Dr. Wictz: I know you are passionate about the classification of board games.  I too am passionate about board game classifications and game play--specifically economic mechanics and genres.  I want to know how you distinguish between the economic genres and economic mechanics?

Oliver Kiley: I should mention two things first.  One: I studied environmental economics as a sub-focus during my graduate studies, so I have some interest and familiarity with economics (I mostly dealt with evaluation of non-market goods and services).   Two: I unfortunately haven't actually played that many "economic" games - given that my main playgroups are not terribly interested in the genre.  So where does that leave your question?

I'm freewheeling here, but my sense is that there are lot of economic-like "mechanics" that are employed in a great number of games.  Auctions, supply-demand tracks, stock holding, bidding, investment, etc.  But these mechanics don't necessarily make the game an "economic game" as a whole.

An economic game (as a genre) might employ those specific mechanics, or it might not.  But principally an economic game would be about modeling (abstractly or realistically) some sort of market dynamic or set of incentive structures.  The only game I feel like I can point to with any knowledge (even though I haven't played it) is Container - which as I understand it results in a player-driven market being created over the course of game.

The discussion following Nate Straight's post on Train Games (http://www.boardgamegeek.com/blogpost/27515/empire-builder-and-the-modern-train-game) discussed this very notion in more depth - and constitutes the sum of my knowledge and thoughts on economic games.  This is still a nebulous idea to me and needs more thought.

Dr. Wictz: As you might guess, I would call the examples presented as the "supply and demand mechanic" as the  (http://www.boardgamegeek.com/geeklist/55170/item/1333518#item1333518) as the "supply and demand theme mechanic" because exchange is set by the game and not negotiated between the players.  Why might I be wrong, why might I be right?

Oliver Kiley: Before I answer, I should mention that I LOVE Selwyth's alternative classification / boardgame taxonomy system.  He really put a lot of thought and diligence into it.  Here's the culminating post for reference: http://www.boardgamegeek.com/thread/581158/an-alternative-classification-of-board-games-long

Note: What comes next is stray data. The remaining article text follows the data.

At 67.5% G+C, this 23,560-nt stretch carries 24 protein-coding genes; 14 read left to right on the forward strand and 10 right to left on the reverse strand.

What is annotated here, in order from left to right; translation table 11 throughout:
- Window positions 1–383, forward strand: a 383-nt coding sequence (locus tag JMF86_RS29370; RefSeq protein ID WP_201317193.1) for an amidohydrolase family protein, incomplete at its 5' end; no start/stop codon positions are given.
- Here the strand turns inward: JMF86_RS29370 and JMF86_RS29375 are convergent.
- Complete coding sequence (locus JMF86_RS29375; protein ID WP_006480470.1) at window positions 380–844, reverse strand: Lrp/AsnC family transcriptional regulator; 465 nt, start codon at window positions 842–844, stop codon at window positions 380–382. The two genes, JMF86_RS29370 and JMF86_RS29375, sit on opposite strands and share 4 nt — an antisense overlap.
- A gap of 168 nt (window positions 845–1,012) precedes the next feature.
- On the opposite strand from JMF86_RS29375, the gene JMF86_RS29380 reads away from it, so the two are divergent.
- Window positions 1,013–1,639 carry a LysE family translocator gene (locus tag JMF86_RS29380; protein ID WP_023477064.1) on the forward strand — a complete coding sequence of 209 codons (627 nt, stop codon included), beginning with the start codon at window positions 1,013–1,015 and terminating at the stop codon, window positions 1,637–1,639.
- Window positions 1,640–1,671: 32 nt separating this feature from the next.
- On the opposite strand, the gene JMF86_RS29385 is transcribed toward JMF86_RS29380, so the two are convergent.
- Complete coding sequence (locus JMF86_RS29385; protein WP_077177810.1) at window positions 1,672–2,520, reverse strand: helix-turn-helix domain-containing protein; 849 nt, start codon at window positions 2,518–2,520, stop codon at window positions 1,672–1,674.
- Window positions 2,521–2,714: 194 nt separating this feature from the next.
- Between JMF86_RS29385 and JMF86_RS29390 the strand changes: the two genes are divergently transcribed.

If BGG could adopt that instead of it's totally messy mechanics/categories field things would be a lot clearer for everyone! But I digress....back to the question.

Selwyth's classification and definitions are meant to be taken as literally and directly as possible, if I can speak for Selwyth.  The definition he uses for the "Supply and Demand" mechanic is "The cost of assets become more expensive/cheaper as players buy/sell more of it."  Whether this is used in some other way for some other thematic purpose, or used in an "economic" game more specifically to model/simulate some type of economic behavior is another question.

I'll also mention, that for MANY of the mechanics discussed in that taxonomy, there are probably multiple different variations or sub-classes within it.  One could easily imagine Supply & Demand mechanics that used game-fixed values (e.g. the market in Glen More for example), versus other games where the mechanic has player's setting the prices (Container?  Acquire?).

Dr. Wictz: Are trading, stock, and auction mechanics better suited for Euro or Ameritrash games? 
Oliver Kiley: While some mechanics "tend" to be common with certain genres of games (e.g. consider at all the auction/bidding games among German Family games), I'm of the opinion that mechanics are mechanics, and whether they work or not within a certain genre depends entirely on the specific game being created.  So I would assert that NO mechanics are inherently better or worse suited for ANY genre of games - it all just depends.  How's that for a cop-out answer?!

Dr. Wictz: Is there someone out there--other than me of course-- you wish to talk more about board game classifications?